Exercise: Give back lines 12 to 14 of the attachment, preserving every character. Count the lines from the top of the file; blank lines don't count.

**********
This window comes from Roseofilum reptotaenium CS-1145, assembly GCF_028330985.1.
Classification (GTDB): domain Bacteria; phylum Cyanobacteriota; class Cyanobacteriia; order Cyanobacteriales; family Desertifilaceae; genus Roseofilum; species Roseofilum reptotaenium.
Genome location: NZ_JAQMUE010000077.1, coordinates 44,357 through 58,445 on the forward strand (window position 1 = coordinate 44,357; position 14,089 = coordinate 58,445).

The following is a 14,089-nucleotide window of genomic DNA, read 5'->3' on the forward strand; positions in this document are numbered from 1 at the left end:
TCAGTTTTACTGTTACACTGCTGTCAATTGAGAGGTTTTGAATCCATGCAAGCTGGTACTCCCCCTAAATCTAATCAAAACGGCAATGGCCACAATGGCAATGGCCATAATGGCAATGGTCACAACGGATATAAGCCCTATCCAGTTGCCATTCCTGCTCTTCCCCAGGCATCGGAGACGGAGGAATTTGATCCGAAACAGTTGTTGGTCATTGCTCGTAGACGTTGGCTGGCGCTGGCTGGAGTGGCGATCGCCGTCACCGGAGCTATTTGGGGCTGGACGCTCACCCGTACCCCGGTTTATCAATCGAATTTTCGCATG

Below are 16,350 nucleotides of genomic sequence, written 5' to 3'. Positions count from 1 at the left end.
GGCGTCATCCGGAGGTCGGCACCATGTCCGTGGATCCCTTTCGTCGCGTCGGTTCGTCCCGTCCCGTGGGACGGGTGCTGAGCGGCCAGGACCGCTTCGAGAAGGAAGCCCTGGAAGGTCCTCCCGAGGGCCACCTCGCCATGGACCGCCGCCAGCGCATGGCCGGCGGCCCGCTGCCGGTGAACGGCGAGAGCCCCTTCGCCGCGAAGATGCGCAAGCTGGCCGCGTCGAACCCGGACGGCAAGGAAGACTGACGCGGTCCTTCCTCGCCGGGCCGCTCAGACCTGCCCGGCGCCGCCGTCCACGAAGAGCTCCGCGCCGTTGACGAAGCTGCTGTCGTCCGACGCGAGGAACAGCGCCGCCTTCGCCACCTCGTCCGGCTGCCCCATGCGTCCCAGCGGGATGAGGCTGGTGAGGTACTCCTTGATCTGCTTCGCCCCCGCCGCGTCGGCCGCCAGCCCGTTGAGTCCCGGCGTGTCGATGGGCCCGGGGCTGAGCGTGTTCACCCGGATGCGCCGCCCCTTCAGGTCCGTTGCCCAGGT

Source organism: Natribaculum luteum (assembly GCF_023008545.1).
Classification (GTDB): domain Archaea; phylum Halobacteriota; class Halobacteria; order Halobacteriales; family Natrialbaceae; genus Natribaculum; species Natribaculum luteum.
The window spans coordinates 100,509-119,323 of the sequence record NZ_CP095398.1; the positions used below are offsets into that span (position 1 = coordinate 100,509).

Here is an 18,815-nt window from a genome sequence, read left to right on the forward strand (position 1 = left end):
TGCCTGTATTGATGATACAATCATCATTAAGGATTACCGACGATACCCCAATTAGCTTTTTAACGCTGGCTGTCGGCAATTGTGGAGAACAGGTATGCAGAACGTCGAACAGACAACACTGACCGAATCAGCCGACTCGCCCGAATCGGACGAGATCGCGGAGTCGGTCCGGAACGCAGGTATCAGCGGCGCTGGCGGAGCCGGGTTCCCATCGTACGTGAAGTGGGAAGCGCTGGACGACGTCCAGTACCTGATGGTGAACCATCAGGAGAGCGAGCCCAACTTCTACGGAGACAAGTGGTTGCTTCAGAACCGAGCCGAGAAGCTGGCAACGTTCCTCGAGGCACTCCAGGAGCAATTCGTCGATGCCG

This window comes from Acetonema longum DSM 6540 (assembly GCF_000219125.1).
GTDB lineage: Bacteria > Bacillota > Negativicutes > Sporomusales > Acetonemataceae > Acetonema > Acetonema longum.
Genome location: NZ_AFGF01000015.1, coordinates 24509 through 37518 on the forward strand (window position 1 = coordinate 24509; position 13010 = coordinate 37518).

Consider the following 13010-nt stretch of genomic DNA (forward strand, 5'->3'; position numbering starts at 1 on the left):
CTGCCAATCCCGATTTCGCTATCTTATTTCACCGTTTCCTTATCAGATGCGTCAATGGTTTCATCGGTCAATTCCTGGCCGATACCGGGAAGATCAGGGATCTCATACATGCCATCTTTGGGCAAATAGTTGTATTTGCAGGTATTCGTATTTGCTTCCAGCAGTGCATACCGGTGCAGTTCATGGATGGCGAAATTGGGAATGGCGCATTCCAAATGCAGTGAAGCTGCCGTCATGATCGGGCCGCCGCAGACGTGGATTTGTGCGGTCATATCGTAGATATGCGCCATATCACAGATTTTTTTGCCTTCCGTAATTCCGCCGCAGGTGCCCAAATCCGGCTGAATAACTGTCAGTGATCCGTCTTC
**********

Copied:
TGCCTGTATTGATGATACAATCATCATTAAGGATTACCGACGATACCCCAATTAGCTTTTTAACGCTGGCTGTCGGCAATTGTGGAGAACAGGTATGCAGAACGTCGAACAGACAACACTGACCGAATCAGCCGACTCGCCCGAATCGGACGAGATCGCGGAGTCGGTCCGGAACGCAGGTATCAGCGGCGCTGGCGGAGCCGGGTTCCCATCGTACGTGAAGTGGGAAGCGCTGGACGACGTCCAGTACCTGATGGTGAACCATCAGGAGAGCGAGCCCAACTTCTACGGAGACAAGTGGTTGCTTCAGAACCGAGCCGAGAAGCTGGCAACGTTCCTCGAGGCACTCCAGGAGCAATTCGTCGATGCCG

This window comes from Acetonema longum DSM 6540 (assembly GCF_000219125.1).
GTDB lineage: Bacteria > Bacillota > Negativicutes > Sporomusales > Acetonemataceae > Acetonema > Acetonema longum.